The Unsolved Mystery Attack on Internet Cables in Paris

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Currently, there is little information about who may have been behind the attacks. No group or individual has claimed responsibility for the damage, and French police have not announced any arrests related to the cuts. Neither the Paris prosecutor’s office nor Anssi, the French cybersecurity agency, responded to WIRED’s requests for comment.

In June, CyberScoop reported that “radical environmentalists” who oppose digitization may be behind the attacks. However, several experts who spoke to WIRED were skeptical of the suggestion. “It’s quite unlikely,” says Combot. Instead, in many potential sabotage cases he has seen, those attacking telecommunications infrastructure aim to target cell phone towers where the damage is obvious and claim responsibility for their actions.

In France, and more around the world, there has been an increase in attacks on telecommunications towers in recent years, including cutting cables, setting fire to cell phone towers and attacking engineers. When the Covid-19 pandemic began in early 2020, there was an increase in attacks against 5G equipment, as conspiracy theorists falsely believed that the network standard could be dangerous to the health of people

While some caution to assume that environmental groups were behind the April attacks, there is precedent for such actions in France: a December 2021 investigation by Environmental News. reporter, as CyberScoop noted, documented more than 140 attacks against 5G equipment and telecommunications infrastructure. The attacks were said to show a pattern based on the “denial of a digitized society”.

In one of the other biggest attacks on French networks, more than 100,000 people found themselves struggling to connect in May 2020 after several cables were cut. Over the past three months, there have been around 75 attacks against telecommunications networks in France. However, the total number of attacks has decreased since 2020.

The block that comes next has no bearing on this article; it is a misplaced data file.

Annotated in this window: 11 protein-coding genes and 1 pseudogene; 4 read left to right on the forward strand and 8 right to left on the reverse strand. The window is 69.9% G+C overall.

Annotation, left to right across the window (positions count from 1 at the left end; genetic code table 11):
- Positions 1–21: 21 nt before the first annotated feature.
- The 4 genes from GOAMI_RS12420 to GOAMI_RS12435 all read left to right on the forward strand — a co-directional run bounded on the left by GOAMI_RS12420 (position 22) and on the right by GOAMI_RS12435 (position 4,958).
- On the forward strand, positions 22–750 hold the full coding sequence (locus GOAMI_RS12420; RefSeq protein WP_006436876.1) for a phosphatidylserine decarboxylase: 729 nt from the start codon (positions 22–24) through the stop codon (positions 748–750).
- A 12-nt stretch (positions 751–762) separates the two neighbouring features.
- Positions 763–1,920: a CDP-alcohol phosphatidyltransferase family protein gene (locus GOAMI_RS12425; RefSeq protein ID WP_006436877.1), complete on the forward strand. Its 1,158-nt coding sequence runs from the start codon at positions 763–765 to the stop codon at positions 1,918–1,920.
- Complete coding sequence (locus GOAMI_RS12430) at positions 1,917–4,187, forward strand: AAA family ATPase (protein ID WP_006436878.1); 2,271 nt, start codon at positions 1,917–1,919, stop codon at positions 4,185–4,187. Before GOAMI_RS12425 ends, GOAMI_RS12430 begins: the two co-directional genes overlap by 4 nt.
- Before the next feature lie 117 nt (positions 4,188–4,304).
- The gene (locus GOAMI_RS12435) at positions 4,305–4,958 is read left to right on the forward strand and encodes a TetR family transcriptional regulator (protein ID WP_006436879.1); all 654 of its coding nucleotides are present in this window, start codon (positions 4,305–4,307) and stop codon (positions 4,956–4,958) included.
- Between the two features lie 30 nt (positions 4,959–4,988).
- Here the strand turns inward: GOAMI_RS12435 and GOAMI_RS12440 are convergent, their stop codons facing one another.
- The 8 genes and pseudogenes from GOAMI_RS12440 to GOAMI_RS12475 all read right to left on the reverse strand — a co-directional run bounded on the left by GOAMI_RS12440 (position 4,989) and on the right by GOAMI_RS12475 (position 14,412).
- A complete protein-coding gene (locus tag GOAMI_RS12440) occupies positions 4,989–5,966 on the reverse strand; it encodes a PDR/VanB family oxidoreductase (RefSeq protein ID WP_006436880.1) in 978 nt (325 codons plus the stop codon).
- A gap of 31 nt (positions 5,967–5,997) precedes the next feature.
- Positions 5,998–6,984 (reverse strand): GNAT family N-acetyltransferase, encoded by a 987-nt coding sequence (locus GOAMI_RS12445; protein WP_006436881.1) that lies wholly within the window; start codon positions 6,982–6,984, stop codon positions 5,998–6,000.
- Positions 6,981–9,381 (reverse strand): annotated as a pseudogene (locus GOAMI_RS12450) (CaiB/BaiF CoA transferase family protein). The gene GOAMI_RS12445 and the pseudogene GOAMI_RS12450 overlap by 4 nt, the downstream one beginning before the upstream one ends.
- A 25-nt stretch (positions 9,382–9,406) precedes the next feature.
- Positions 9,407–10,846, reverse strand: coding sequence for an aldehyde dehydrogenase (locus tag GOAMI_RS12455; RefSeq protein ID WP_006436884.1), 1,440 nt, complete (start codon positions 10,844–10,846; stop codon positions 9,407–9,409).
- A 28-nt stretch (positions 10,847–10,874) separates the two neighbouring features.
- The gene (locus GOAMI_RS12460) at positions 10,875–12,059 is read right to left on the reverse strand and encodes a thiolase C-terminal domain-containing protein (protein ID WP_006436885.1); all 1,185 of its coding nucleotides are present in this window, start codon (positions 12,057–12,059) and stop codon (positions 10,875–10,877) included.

Combot says the April attack was one of the “largest incidents” targeting telecommunications infrastructure in recent years. It also highlights the fragility of local internet cables. “Breaking the Internet is not a good thing for those who have the idea to do it, because the Internet is locally vulnerable but globally resilient,” says Guillaume.

While cutting wires and setting cell towers on fire can cause temporary Internet outages or slowdowns, Internet traffic can usually be rerouted relatively quickly. Bottom line: It’s very difficult to have the internet offline at scale. The Internet can largely withstand human sabotage, damage from natural events, and wire-gnawing Canadian beavers.

That’s not to say that threats to connectivity can’t cause widespread disruption. “I fear that these attacks, in France and elsewhere in the world, will happen again,” says Combot. “There are vulnerable points all over the world,” he adds, highlighting Egypt, where submarine cables run between Europe and Asia. In June, the EU published an in-depth review of submarine internet cables that says more should be done to protect them.

DE-CIX’s King says most incidents around cables are usually accidents, such as damage from roadworks or earthquakes. “The solution is to introduce redundancy into the connectivity design,” says King. This means having more backbone connections and Internet systems to fall back on in case of possible failures or attacks. Every system should have a backup.

Policy and technical measures could decrease the chances of attacks on network connections. “The best way to fight these attacks is to have better threat intelligence,” says Oxford’s Laudrain. The French Telecommunications Federation says it is working more closely with law enforcement to try to stop those who would attack the cables. “Some companies post sensitive network information on their websites,” says Lumen’s Modlin. “They should seriously consider removing exact location data, given its sensitive nature.” (She did not name the companies.)

In the meantime, Guillame says simple physical security measures can be taken, such as ensuring that areas where cables are accessible through the floor are covered by security cameras. Others suggest adding motion sensors to these locations. Guillame says preventing damage and destruction of Internet cables and equipment is crucial. “Behind the digital economy, there are small businesses, craftsmen, schools, emergency services that are very affected when they can no longer connect their service. It’s not acceptable.”

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